On Thursday, a group of Dewey retirees agreed to settle claims with Dewey according to settlement papers filed in the New York federal bankruptcy court. According to the settlement, the retirees are ready to pay the Dewey estate $5000 or 25 percent of payments received from Dewey during 2011-12, whichever is lower.
In addition, the retirees would reimburse Dewey 60 percent of any tax advances made by Dewey during the same periods. In exchange, the Dewey estate would provide a release of claims to those who settle.
The settlement was filed by Al Togut for the Dewey estate and covers 125 Dewey retirees. According to sources more than half of the retirees have already signed the agreement while the rest still have to sign it.
Earlier, the retirees had opposed the settlement taking issue with the fact that the settlement had been drafted by consultants biased towards the Dewey administration and had asked Judge Glenn to appoint an independent examiner to determine the fairness of the proposal.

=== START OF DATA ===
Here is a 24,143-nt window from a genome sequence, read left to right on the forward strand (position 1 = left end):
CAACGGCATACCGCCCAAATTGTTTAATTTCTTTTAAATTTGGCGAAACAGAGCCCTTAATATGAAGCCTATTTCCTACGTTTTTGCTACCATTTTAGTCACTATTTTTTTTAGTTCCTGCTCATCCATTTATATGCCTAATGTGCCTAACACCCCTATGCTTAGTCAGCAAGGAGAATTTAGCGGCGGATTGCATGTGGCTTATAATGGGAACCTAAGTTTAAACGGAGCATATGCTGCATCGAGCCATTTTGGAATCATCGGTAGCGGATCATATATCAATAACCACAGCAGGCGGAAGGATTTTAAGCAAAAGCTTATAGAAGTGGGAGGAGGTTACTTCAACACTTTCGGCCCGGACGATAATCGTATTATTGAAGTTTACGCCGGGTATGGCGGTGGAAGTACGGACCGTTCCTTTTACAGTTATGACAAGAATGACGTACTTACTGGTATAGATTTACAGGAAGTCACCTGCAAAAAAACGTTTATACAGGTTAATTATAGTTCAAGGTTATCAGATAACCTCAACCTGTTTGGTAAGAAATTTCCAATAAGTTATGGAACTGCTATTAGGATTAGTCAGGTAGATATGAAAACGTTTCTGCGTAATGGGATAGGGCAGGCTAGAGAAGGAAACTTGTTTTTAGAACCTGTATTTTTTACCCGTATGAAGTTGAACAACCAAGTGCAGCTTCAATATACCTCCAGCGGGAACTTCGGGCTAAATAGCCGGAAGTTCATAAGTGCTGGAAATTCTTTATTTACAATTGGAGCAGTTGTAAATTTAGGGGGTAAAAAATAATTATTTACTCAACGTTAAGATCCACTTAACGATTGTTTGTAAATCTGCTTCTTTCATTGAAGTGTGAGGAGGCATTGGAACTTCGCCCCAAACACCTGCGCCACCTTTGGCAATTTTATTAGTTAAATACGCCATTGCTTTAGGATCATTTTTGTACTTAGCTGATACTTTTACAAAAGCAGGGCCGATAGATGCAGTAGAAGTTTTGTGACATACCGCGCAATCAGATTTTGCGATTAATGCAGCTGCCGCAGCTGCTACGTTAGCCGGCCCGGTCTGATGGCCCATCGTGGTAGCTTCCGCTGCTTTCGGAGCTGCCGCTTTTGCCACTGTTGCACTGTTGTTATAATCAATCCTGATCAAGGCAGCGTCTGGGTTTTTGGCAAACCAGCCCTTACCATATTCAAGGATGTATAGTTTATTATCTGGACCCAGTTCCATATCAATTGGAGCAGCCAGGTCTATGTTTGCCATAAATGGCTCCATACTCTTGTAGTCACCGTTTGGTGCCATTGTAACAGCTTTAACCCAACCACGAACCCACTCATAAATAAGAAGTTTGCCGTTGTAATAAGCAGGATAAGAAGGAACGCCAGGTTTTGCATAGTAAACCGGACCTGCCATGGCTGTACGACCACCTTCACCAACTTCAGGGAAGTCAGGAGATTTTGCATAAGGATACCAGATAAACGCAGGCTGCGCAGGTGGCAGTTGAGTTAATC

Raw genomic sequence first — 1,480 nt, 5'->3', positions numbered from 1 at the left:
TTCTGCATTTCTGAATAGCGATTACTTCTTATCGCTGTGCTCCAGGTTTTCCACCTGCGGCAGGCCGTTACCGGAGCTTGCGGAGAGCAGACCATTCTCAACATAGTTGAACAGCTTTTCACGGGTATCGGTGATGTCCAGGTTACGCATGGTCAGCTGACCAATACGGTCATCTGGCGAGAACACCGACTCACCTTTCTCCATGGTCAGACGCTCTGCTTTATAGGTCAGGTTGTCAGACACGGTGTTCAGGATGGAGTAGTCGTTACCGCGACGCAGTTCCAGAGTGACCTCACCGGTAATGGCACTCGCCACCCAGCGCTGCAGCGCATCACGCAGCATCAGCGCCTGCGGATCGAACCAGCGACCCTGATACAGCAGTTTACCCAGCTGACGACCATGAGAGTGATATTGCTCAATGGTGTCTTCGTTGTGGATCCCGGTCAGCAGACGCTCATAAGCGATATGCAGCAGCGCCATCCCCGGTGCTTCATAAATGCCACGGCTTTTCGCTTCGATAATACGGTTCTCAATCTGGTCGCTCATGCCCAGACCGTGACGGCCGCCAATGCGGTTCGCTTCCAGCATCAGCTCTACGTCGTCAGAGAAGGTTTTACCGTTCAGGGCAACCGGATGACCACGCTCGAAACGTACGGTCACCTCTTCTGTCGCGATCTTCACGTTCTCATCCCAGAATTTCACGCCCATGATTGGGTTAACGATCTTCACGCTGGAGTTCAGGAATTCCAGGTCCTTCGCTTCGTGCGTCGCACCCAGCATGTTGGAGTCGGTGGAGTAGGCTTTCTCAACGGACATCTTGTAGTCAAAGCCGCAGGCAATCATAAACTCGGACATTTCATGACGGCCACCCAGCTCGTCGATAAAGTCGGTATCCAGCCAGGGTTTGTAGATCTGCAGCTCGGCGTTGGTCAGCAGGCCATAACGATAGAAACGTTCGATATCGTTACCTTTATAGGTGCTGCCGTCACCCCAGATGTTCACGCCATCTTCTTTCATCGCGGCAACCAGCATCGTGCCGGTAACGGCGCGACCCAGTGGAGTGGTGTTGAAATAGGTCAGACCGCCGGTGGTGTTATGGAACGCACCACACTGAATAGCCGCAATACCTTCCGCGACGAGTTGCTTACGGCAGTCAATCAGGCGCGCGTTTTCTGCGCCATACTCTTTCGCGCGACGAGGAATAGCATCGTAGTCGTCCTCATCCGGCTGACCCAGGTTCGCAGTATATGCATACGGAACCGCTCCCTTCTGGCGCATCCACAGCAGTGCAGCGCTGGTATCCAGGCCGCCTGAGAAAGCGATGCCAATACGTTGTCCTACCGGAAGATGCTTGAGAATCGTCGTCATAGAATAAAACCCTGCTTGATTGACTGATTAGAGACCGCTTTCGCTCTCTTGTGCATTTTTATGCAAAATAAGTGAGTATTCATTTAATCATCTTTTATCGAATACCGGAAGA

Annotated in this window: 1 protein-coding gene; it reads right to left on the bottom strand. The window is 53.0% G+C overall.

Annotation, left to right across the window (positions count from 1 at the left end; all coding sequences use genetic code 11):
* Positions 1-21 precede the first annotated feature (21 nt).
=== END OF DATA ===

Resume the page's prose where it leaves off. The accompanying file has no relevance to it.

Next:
When in October, Judge Glenn had approved the $71.5 million settlement with more than 400 former partners, the retirees had objected claiming the deal was unfair and favored high-earners of the firm, who were responsible for the law firm’s collapse.
Until the recent developments, the retirees had been known to continue to object to the settlement with the Dewey estate claiming that Dewey owed them retirement payments and compensation that had not been paid, and that they should be treated as creditors.
Though the reasons for the retirees agreeing to the settlement is yet unknown, the retirees have also agreed to allow the Dewey estate to take over their claims against former colleagues including former Chairman Steven Davis, former executive director Stephen DiCarmine and chief financial officer Joel Sanders.
If the settlement were approved by the court, then the Chapter 11 bankruptcy of Dewey & LeBoeuf would move closer towards completion.